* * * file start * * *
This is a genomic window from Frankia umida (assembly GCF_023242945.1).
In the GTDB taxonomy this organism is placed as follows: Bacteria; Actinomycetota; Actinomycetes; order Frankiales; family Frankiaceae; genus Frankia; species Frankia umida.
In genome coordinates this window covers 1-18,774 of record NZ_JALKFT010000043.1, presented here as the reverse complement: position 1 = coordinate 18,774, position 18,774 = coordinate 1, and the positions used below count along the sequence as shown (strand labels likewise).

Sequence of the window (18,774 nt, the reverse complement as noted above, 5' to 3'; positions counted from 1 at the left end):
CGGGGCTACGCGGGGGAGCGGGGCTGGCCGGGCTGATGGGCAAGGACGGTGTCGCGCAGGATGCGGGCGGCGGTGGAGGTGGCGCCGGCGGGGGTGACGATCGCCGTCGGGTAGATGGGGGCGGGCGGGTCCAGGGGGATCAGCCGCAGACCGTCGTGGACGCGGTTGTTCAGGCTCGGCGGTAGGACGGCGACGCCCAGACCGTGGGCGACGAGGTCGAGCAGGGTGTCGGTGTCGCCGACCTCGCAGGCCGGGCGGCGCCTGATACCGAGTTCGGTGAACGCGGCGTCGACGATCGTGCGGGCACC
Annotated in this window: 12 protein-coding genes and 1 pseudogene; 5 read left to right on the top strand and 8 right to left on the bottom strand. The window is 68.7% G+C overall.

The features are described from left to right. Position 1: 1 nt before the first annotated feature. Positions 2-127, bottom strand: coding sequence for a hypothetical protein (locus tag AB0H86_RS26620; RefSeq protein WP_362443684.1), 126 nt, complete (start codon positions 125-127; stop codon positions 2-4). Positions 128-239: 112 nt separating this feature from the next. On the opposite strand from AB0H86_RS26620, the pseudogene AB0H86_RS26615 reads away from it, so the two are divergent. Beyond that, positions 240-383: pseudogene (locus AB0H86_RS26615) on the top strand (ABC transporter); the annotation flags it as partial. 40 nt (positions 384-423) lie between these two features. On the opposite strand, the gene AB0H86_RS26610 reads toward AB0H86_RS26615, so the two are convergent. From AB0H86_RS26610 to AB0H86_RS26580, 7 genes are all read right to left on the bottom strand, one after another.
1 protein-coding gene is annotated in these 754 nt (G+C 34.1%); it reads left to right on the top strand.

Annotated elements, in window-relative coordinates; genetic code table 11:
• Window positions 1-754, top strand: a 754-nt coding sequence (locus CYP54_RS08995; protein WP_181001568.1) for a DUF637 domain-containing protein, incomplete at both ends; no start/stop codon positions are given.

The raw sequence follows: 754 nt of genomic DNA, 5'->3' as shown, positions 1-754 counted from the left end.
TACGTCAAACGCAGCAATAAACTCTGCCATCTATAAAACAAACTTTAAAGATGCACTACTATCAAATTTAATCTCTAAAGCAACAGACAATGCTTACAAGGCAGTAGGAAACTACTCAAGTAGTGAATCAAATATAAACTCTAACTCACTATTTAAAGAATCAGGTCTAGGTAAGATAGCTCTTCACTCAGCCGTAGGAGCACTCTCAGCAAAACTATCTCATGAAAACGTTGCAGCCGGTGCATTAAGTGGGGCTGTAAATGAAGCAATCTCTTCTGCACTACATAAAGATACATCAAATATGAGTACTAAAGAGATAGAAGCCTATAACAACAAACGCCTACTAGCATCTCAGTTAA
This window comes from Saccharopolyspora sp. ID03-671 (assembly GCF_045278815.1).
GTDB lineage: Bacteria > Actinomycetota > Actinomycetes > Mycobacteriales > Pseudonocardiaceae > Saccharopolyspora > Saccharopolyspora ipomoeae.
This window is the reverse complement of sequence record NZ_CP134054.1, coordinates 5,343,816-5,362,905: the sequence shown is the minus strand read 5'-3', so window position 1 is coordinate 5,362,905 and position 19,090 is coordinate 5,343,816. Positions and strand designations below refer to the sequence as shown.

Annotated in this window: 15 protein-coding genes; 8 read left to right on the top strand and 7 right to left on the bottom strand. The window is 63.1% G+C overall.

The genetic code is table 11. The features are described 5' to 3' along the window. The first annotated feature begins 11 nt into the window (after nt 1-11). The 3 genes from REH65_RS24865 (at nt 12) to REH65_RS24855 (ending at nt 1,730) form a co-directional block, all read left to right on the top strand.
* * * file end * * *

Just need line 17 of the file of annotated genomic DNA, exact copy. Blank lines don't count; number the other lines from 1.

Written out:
The genetic code is table 11. The features are described 5' to 3' along the window. The first annotated feature begins 11 nt into the window (after nt 1-11). The 3 genes from REH65_RS24865 (at nt 12) to REH65_RS24855 (ending at nt 1,730) form a co-directional block, all read left to right on the top strand.